ArtsAutosBooksBusinessEducationEntertainmentFamilyFashionFoodGamesGenderHealthHolidaysHomeHubPagesPersonal FinancePetsPoliticsReligionSportsTechnologyTravel

Keep Talking and Nobody Explodes is a Blast

Updated on October 22, 2019

A few weeks ago I stumbled across an archived YouTube stream of Easy Allies playing the game Keep Talking and Nobody Explodes and after just a few minutes I was hooked.

The Allies do a fantastic job of showing off just how fun this game can be and I needed to get my hands on this thing, but I had one problem. I don't have a VR. Luckily Steel Crate Games made the game playable on Nintendo Switch without the need for a VR headset and while probably not the ideal way to play it is still a whole lot of fun.

For those of you who don't know what this game is, it is fairly easy to explain. To play you need at least 2 players. One player holds "the bomb", which is displayed on your VR, computer screen, Switch or even phone, and the other has a manual with the instructions to disarm said bomb. The 23 page manual can be printed out off of their website, you can just view it as a PDF file but printing out the pages adds to immersion of the game.

The person defusing the bomb and the person (or once you get to the higher difficulties people) giving the instructions must work together using only communication to solve the different "modules" until all of the puzzles are solved and the bomb is defused. The person with the bomb is not allowed to look at the instructions and vice versa.

The modules are a variety of different classic movie bomb puzzles such as a set of wires of which one, depending on it's color and placement has to be cut or a giant button that can have a certain color or word on it that will reveal how quickly to press and release it. Modules can be further complicated by having a separate set of rules depending on the serial number listed on the bomb or how many batteries are attached.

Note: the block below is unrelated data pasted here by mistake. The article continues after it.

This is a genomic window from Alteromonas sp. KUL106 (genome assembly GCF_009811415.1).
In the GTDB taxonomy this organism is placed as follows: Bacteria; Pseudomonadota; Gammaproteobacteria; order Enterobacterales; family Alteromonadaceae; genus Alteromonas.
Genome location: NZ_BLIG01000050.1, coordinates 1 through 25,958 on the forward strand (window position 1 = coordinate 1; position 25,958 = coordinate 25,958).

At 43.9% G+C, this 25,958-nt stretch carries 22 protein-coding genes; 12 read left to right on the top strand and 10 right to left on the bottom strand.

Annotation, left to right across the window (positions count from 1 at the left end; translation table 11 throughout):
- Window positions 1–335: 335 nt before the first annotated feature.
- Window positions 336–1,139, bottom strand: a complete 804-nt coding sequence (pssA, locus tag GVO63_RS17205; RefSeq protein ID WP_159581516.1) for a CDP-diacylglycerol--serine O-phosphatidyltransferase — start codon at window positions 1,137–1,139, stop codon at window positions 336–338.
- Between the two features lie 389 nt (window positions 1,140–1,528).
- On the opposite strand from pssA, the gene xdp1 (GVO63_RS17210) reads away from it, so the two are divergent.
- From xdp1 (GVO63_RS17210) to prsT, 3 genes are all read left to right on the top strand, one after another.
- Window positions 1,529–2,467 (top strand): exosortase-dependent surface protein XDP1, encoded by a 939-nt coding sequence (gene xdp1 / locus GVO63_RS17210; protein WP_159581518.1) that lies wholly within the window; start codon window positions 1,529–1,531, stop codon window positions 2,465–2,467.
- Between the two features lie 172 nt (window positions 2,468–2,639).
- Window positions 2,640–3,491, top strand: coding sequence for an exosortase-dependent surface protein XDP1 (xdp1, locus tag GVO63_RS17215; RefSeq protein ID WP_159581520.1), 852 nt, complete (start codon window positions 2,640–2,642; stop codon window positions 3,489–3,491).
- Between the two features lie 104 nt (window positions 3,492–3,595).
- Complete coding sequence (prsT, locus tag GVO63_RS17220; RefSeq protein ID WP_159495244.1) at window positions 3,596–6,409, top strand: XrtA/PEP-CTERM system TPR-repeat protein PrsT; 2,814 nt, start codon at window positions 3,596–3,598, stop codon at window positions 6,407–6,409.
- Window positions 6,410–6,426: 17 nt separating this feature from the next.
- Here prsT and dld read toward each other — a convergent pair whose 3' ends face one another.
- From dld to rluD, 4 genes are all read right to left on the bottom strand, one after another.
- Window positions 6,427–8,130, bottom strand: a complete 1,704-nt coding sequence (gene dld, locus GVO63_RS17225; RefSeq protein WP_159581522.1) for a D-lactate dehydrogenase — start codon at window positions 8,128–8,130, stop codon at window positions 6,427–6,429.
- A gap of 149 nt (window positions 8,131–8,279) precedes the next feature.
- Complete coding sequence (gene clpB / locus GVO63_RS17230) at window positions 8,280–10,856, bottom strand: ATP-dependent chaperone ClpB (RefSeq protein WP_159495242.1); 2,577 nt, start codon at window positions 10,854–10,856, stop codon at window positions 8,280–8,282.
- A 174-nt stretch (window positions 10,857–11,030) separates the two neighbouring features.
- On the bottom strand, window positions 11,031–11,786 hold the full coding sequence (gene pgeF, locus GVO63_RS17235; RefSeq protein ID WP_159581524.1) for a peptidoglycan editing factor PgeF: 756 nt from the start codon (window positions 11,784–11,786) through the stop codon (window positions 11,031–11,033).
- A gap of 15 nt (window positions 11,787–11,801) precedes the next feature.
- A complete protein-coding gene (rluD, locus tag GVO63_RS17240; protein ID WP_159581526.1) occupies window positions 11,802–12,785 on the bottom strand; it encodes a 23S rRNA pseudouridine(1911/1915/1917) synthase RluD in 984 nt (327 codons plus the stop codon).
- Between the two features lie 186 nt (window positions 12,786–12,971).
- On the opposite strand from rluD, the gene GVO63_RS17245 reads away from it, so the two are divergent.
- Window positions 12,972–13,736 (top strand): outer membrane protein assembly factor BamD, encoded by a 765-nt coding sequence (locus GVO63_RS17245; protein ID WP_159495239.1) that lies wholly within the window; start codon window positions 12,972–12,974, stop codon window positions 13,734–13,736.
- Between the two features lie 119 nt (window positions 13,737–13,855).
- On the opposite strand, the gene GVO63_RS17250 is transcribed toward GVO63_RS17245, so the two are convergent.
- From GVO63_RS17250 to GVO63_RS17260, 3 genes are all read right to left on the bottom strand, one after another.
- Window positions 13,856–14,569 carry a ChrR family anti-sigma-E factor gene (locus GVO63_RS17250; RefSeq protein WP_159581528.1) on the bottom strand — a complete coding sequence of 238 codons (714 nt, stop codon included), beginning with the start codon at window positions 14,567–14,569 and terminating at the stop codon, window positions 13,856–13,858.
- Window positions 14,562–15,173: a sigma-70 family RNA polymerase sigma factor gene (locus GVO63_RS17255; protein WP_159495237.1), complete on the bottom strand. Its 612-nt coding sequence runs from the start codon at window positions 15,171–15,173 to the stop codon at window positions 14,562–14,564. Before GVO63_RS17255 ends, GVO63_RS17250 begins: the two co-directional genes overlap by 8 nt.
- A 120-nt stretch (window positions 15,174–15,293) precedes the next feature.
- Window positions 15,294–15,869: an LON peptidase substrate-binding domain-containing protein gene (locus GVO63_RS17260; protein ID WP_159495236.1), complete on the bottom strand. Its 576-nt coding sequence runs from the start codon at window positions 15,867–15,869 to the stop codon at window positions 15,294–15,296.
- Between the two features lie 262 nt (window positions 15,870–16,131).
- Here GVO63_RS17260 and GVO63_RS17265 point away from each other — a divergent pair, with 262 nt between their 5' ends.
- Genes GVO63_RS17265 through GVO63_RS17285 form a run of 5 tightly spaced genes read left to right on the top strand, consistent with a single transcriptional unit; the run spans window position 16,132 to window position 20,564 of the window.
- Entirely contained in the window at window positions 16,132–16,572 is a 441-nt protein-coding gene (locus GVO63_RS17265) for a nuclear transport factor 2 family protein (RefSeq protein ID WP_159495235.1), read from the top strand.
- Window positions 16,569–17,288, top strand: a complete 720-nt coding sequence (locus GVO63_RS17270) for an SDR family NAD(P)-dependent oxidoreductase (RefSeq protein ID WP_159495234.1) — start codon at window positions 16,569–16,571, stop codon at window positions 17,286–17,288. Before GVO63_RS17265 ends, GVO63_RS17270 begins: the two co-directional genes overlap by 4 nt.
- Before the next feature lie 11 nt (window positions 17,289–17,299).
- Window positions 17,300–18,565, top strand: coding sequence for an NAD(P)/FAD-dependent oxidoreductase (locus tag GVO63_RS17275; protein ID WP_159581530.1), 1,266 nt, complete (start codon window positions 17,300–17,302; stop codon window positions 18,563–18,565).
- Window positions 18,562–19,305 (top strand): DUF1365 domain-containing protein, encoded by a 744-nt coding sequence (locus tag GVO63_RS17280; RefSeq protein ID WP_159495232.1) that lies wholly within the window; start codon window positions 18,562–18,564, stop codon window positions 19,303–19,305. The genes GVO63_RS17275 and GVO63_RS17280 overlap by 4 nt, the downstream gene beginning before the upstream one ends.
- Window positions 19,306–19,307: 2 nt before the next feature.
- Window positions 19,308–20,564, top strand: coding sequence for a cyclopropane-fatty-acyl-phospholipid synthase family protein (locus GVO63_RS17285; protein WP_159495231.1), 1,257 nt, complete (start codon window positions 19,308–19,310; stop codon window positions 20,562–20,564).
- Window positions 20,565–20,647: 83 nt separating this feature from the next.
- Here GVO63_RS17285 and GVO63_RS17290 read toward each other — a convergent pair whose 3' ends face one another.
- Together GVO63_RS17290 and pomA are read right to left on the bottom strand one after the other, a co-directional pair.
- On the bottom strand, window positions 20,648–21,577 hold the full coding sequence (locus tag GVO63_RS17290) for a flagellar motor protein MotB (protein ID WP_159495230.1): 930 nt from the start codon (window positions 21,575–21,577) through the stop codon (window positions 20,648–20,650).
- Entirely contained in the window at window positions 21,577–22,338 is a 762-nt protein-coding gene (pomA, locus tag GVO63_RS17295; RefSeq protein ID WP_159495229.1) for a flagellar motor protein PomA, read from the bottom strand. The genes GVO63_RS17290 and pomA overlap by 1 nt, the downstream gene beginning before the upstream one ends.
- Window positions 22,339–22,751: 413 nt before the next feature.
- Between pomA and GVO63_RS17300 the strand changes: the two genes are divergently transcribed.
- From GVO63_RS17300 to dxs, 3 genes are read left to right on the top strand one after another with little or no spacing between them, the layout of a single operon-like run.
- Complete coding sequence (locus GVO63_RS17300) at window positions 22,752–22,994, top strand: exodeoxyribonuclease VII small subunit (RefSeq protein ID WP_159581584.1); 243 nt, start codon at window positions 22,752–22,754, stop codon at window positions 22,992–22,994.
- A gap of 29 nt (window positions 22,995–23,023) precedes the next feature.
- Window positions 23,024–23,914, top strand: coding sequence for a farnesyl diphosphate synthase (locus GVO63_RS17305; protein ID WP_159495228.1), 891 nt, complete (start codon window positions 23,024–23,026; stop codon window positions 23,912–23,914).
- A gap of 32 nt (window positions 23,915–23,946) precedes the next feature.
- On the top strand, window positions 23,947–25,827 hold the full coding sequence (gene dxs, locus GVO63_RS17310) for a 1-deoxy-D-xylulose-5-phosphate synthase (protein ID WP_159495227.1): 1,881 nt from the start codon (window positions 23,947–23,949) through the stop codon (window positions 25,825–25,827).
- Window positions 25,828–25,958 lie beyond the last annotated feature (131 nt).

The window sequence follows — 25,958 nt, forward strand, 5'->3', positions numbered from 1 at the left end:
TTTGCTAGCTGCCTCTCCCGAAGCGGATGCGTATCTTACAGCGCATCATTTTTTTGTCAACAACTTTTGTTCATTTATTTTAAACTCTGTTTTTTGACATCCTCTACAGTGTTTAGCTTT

At first glance the process may seem a bit complicated, but after a few practice runs things will start to become more natural. You will find yourself instinctively searching the bomb for batteries and serial numbers as soon as you get your hands on it to save time, and each bomb has randomized modules, accessories and serial numbers, giving each experience a fresh take.

As you progress through the game you will be introduced to even more complicated modules featuring deciphering words in Morse code, a more complicated set of wires to cut and "needy modules" that require attention throughout the bomb. There is even a module involving a list of words intended to confuse the less communicative player featuring different spellings of words such as leed and lead, read and reed and you are and UR.

All bombs have timers on them giving players anywhere from 3-10(There may be longer I just have not gotten that far in the game yet) and a certain amount of "strikes" from 1-3 or incorrect inputs before the bomb explodes. The amount of modules on the bomb also varies, adding to the mayhem.

All of this makes for a game that is infinitely fun to play and increasingly difficult. There are few feelings in video games that can match the feeling of cutting the correct wire based solely on the instructions of your partner. The feeling of an incorrect answer or the timer reaching that last 30 seconds with a few modules left to go is equally visceral.

Now some of you may be asking why I am just now doing an article about a game that was originally released in 2015. Well I figured that if it took me this long to hear about a game that is so clearly up my alley then there must be a few of you out there that also have not heard of it. This game does such a great job of giving the player the exact emotion and response you would expect out of a bomb defusing game and if you have any interest in something like this you owe it to yourself to try it out.

Some may balk at the price tag, 10-15 bucks depending on what platform you choose to play on, for a game that essentially takes place in one room and involves doing the same tasks over and over again. If you end up enjoying the game it will give you far more entertainment than the initial price tag and can be a fantastic game to play with a small group of trusted friends.

I am already excited for the next time I can get a group together and test ourselves with the best, and to my knowledge only viable bomb defusing game on the market. So pop quiz hotshot, you have a bomb with 5 modules, a serial number ending in a vowel and 3 batteries, what do you do?